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Keywords:

  • Body composition;
  • body mass index;
  • obesity

What is already known about this subject

  • • 
    Body mass index (BMI) is not accurate in the classification of excess body fat, failing to identify as many as half of individuals with excess per cent fat mass.
  • • 
    Normal-weight obesity, which goes undiagnosed when BMI is the only measure of adiposity utilized, has been shown to be associated with an increased risk of cardiovascular comorbidities and mortality.
  • • 
    Dual-energy X-ray absorptiometry (DXA) is an accurate and relatively inexpensive method for indirect assessment of body composition.

What this study adds

  • • 
    The formulae developed allow the clinician to utilize information from one baseline DXA scan to calculate a patient's per cent fat mass with a future change in weight, thus allowing the clinician to more accurately determine whether and when an individual patient should be classified as obese and thus be managed appropriately.
  • • 
    The formulae developed enable the clinician to calculate a patient-specific BMI treatment goal, below which the patient would no longer meet the per cent fat mass criteria for obesity.

Summary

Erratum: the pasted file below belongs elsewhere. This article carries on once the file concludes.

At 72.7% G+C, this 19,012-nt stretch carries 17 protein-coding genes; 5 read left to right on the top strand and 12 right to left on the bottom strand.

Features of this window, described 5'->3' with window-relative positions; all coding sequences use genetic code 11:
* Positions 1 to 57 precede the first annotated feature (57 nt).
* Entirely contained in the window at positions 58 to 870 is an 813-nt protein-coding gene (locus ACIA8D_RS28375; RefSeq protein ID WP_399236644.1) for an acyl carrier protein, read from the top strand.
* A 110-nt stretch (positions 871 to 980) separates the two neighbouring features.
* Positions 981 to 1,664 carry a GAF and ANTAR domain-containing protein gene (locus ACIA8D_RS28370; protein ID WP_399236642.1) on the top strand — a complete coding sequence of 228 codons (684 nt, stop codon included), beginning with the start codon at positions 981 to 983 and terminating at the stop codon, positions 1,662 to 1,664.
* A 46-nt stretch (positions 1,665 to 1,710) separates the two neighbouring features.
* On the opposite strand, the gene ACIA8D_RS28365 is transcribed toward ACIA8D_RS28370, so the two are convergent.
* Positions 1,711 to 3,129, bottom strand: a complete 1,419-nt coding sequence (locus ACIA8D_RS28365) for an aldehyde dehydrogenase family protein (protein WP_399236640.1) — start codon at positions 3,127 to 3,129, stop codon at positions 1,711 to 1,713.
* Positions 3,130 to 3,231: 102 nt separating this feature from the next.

Recognition is increasing for the errors of body mass index (BMI) in classification of excess body fat. Dual-energy X-ray absorptiometry (DXA) is accurate to assess body fat mass per cent (%FM), but is underutilized clinically. We examined the prevalence of obesity misclassification by BMI in comparison to body %FM by DXA scanning, and whether there is a time-stable individual relation between the %FM and the BMI in patients scanned several times. We aimed to develop a formula where, based on a single DXA scan, %FM could be predicted following a change in weight, and a patient-specific BMI threshold could be calculated (BMIT), above which the patient would be obese by %FM criteria. Data were collected from individuals who had a DXA scan as part of a nutritional research study at the University of Copenhagen. BMI incorrectly classified 48/329 (14.6%) of men and 52/589 (8.8%) of women. The majority of men with BMI 25–27 kg m−2 and women with BMI 24–26 kg m−2 were misclassified. Using multiple scan data (189 men, 311 women) and calculating the patient-specific constant C = (1 − %FM/100)3/2 × BMI from baseline BMI and %FM, misclassification rates were halved for both genders when a personal threshold, BMIT, was used ([BMIT = C/(0.75)3/2] for men and [BMIT = C/(0.65)3/2] for women). We conclude that simple formulae allow evaluation of fatness of individual patients more accurately than BMI, with the use of one baseline DXA scan, and enable the establishment of patient-specific obesity treatment targets in clinical practice.